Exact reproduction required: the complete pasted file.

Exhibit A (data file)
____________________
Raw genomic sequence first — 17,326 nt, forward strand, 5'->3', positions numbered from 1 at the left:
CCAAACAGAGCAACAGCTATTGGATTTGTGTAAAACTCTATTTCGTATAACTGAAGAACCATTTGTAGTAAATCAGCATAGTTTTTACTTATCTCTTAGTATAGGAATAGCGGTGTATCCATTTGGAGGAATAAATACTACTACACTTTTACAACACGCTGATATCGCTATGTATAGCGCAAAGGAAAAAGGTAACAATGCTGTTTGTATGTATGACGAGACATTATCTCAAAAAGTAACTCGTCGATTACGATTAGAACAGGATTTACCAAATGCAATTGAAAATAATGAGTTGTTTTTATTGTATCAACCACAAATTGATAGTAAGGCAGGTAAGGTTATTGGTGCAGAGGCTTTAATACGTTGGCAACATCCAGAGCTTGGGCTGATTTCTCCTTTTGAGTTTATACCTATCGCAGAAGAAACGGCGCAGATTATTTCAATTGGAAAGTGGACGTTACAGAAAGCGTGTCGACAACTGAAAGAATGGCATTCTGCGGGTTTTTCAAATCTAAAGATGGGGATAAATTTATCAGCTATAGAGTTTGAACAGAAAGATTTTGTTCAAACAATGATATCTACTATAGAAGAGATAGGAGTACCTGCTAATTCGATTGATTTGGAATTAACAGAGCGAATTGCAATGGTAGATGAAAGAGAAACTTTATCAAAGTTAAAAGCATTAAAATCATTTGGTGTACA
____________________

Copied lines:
Raw genomic sequence first — 17,326 nt, forward strand, 5'->3', positions numbered from 1 at the left:
CCAAACAGAGCAACAGCTATTGGATTTGTGTAAAACTCTATTTCGTATAACTGAAGAACCATTTGTAGTAAATCAGCATAGTTTTTACTTATCTCTTAGTATAGGAATAGCGGTGTATCCATTTGGAGGAATAAATACTACTACACTTTTACAACACGCTGATATCGCTATGTATAGCGCAAAGGAAAAAGGTAACAATGCTGTTTGTATGTATGACGAGACATTATCTCAAAAAGTAACTCGTCGATTACGATTAGAACAGGATTTACCAAATGCAATTGAAAATAATGAGTTGTTTTTATTGTATCAACCACAAATTGATAGTAAGGCAGGTAAGGTTATTGGTGCAGAGGCTTTAATACGTTGGCAACATCCAGAGCTTGGGCTGATTTCTCCTTTTGAGTTTATACCTATCGCAGAAGAAACGGCGCAGATTATTTCAATTGGAAAGTGGACGTTACAGAAAGCGTGTCGACAACTGAAAGAATGGCATTCTGCGGGTTTTTCAAATCTAAAGATGGGGATAAATTTATCAGCTATAGAGTTTGAACAGAAAGATTTTGTTCAAACAATGATATCTACTATAGAAGAGATAGGAGTACCTGCTAATTCGATTGATTTGGAATTAACAGAGCGAATTGCAATGGTAGATGAAAGAGAAACTTTATCAAAGTTAAAAGCATTAAAATCATTTGGTGTACA